Monday, October 27, 2008

Late-fall garden tasks

From the Home Depot Garden Club:

Late-fall is a busy time in the garden. Northern gardeners are working to put their gardens to bed for the winter, while green thumbs in the South are cultivating cool-season gardens. Here's a to-do list to help keep your outdoor space looking great through autumn and winter — and to get a head start on spring.

In Northern climates (roughly to zone 6), now's the time to prepare your garden for its dormancy, and to protect your outdoor furniture from the elements. Divide the tasks over a few evenings and weekends so the work is less daunting. Use our handy checklist to keep you on track as you wind things down outside.

· Test garden soil pH and nutrient levels, using a do-it-yourself kit — and amend soil as required. · If you haven't already done so, spread mulch around trees, shrubs and perennials to insulate them through cold weather.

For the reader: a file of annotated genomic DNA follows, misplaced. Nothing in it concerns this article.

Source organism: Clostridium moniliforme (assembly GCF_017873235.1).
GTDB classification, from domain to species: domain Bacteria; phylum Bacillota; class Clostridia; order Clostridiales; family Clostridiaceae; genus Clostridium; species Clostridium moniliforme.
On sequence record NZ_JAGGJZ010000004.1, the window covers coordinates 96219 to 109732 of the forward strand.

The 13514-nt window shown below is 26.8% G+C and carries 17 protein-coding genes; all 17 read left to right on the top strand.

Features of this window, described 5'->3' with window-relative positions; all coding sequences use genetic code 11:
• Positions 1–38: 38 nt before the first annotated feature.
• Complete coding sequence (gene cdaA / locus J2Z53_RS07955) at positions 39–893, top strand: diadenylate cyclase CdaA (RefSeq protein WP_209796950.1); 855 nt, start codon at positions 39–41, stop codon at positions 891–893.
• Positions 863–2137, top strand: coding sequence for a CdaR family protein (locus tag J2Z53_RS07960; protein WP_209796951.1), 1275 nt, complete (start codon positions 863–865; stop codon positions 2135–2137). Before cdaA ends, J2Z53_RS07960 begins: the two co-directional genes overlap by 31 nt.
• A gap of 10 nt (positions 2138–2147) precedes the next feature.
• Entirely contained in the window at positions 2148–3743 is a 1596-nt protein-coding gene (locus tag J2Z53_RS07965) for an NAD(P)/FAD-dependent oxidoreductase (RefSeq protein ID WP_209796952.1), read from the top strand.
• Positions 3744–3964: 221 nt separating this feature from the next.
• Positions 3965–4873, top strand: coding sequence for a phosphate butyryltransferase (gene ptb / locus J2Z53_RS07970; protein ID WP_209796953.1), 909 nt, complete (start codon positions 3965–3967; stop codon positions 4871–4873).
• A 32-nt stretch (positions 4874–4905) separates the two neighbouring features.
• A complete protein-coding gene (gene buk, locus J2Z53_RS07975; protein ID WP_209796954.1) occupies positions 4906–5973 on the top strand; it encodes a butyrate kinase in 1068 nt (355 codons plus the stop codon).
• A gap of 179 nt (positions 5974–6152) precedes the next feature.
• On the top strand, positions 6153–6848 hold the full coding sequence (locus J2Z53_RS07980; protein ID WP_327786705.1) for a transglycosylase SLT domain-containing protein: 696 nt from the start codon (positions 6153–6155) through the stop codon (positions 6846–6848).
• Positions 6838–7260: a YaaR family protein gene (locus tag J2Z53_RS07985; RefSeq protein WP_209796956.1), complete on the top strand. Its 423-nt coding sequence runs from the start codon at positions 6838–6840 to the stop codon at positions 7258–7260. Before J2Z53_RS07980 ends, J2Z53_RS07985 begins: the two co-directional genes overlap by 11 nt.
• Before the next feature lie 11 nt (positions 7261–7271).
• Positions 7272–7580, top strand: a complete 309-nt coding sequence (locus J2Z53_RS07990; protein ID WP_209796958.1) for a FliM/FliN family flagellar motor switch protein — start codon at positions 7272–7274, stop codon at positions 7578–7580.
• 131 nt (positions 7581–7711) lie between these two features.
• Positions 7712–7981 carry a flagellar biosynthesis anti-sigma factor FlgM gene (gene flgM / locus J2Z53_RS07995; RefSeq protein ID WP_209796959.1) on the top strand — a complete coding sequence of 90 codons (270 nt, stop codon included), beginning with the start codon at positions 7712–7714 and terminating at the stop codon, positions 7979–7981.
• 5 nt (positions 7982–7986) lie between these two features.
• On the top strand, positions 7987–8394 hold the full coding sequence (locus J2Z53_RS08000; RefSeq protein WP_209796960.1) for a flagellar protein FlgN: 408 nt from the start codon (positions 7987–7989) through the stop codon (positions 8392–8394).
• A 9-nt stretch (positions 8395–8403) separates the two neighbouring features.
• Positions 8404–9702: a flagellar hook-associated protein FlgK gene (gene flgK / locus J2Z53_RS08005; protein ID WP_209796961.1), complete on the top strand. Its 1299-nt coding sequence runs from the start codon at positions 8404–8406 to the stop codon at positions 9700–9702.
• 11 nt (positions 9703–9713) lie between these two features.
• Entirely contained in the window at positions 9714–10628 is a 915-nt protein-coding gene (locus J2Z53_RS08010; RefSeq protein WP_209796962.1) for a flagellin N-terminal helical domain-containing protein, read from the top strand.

· Wrap tender trees and shrubs in burlap.
· Clean and oil gardening tools.
· Hose off and scrub pots with hot, soapy water and a bristled brush. Let them air-dry, then store in your garden or shed to prevent them from freezing and shattering in the cold.
· Bury potted trees and shrubs to insulate roots. Dig a deep hole or trench in a protected area and set the pot in. Top with soil and a layer of dry leaves.
· Lift and store dahlias, tuberous begonia, caladium, gladioli, etc.
· Disconnect and store seasonal water features. For year-round fishponds, you should have already stopped feeding your fish in early fall, or as soon as the temperature drops below 43°F. Now is also the time to remove any dead plant debris, install a bubbler for oxygen intake, and move delicate fish like butterfly koi and lionhead goldfish indoors. Cover your pond with a mesh screen to keep leaves and debris out.

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